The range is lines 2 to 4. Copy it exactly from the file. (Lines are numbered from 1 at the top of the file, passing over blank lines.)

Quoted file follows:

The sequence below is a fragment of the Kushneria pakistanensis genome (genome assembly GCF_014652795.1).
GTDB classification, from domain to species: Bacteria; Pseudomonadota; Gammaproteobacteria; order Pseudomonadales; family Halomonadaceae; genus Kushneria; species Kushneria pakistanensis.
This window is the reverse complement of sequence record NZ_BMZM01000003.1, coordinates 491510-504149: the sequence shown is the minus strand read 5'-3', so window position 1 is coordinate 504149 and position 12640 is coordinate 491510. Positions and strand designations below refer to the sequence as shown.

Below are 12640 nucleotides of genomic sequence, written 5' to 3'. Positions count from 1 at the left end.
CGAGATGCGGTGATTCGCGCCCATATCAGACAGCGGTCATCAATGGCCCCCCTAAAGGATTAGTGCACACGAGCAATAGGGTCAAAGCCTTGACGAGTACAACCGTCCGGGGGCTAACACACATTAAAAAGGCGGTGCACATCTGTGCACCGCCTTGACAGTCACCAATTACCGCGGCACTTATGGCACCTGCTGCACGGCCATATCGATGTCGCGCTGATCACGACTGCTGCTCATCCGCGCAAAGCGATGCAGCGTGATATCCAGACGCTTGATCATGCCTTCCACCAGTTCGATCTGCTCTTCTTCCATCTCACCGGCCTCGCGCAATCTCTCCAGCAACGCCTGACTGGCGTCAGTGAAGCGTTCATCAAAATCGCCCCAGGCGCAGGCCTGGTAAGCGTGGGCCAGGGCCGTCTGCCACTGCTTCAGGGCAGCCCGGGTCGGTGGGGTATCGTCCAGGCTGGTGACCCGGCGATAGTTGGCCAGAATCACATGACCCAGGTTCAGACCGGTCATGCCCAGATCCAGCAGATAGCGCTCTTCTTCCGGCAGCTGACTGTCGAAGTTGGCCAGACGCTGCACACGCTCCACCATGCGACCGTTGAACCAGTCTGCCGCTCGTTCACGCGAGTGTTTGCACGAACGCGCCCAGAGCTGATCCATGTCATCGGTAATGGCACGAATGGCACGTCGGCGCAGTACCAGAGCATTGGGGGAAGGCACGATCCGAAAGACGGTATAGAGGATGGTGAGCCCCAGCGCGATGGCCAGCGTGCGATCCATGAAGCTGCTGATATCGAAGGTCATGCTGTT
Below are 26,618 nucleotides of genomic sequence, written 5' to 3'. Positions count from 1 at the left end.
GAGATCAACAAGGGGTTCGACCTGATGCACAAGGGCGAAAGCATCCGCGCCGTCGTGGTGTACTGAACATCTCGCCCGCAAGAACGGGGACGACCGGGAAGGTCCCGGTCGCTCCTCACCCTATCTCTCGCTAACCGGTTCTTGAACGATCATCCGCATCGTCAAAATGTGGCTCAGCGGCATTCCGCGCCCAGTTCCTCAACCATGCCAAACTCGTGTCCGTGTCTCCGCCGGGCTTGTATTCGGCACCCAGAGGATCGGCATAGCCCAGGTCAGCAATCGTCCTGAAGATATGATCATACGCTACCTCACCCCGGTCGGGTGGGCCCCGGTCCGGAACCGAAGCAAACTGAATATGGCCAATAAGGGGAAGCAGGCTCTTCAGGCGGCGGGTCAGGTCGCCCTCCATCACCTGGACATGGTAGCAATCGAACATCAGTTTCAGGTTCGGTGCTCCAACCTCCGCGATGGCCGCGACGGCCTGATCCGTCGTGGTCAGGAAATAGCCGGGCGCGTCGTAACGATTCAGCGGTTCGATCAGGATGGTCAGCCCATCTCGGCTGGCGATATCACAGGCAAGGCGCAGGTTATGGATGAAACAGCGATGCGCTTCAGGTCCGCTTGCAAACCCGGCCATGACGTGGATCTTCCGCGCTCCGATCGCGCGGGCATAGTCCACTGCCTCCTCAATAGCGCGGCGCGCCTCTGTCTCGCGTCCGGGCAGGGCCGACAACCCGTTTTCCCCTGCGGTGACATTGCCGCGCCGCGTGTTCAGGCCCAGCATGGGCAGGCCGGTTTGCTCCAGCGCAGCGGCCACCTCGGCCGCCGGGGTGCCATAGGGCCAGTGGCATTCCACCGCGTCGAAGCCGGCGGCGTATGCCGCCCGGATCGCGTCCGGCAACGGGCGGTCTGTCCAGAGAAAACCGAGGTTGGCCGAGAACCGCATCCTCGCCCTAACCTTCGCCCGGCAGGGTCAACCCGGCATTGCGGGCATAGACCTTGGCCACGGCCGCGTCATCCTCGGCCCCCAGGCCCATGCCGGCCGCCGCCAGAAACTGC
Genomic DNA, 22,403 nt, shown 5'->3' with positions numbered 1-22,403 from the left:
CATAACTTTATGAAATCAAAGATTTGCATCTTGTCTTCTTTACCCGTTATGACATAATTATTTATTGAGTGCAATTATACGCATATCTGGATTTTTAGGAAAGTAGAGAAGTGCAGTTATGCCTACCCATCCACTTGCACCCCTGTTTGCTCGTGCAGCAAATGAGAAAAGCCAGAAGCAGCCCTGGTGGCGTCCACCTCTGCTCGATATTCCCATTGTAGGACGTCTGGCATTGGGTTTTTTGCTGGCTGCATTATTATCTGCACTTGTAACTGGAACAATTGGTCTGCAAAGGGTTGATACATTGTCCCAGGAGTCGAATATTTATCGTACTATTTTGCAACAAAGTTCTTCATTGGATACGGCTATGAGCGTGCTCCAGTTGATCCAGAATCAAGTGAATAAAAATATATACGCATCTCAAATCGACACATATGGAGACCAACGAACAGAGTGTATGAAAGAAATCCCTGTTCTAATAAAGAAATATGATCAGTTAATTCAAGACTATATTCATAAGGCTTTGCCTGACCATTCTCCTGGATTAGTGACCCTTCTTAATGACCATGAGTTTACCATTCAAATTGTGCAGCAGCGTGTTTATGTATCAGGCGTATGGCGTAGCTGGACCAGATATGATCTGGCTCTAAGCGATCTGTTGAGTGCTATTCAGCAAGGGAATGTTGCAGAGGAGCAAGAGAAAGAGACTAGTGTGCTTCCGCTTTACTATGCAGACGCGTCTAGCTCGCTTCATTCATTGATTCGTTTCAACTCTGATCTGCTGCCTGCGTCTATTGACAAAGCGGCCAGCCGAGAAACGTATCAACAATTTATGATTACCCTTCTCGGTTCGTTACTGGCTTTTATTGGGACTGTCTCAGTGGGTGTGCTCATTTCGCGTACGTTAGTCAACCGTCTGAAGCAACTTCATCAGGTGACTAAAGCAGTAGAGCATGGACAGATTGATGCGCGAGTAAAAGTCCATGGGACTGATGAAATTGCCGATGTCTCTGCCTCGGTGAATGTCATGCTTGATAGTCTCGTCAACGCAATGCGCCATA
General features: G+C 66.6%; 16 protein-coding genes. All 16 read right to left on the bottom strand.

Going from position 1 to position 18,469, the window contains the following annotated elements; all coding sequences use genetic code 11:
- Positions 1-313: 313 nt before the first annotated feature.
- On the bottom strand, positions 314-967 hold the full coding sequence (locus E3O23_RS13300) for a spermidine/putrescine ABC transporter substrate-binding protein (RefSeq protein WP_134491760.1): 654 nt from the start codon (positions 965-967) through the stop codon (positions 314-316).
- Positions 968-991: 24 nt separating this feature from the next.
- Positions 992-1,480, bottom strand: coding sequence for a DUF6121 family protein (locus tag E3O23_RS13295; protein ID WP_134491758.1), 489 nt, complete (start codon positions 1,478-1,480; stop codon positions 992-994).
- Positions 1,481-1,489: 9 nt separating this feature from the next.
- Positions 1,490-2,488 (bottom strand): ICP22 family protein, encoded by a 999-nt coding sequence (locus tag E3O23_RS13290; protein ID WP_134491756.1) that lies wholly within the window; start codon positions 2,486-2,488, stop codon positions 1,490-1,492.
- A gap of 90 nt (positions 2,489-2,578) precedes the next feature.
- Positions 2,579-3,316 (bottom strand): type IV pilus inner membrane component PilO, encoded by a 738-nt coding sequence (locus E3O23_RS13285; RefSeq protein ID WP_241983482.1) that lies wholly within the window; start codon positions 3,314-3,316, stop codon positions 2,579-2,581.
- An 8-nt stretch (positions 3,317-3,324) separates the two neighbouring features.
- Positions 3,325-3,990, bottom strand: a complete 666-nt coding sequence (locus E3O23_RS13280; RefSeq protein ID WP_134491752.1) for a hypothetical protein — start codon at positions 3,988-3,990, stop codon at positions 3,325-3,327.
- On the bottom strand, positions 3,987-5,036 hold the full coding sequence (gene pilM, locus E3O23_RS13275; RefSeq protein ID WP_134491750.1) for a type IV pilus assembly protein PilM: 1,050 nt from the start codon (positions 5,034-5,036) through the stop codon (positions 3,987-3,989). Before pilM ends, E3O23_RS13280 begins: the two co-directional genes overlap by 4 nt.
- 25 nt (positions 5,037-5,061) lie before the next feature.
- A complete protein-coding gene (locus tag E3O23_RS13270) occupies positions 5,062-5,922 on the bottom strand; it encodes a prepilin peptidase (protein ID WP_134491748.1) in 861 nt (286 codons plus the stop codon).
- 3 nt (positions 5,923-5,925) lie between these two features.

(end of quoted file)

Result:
GTDB classification, from domain to species: Bacteria; Pseudomonadota; Gammaproteobacteria; order Pseudomonadales; family Halomonadaceae; genus Kushneria; species Kushneria pakistanensis.
This window is the reverse complement of sequence record NZ_BMZM01000003.1, coordinates 491510-504149: the sequence shown is the minus strand read 5'-3', so window position 1 is coordinate 504149 and position 12640 is coordinate 491510. Positions and strand designations below refer to the sequence as shown.

Below are 12640 nucleotides of genomic sequence, written 5' to 3'. Positions count from 1 at the left end.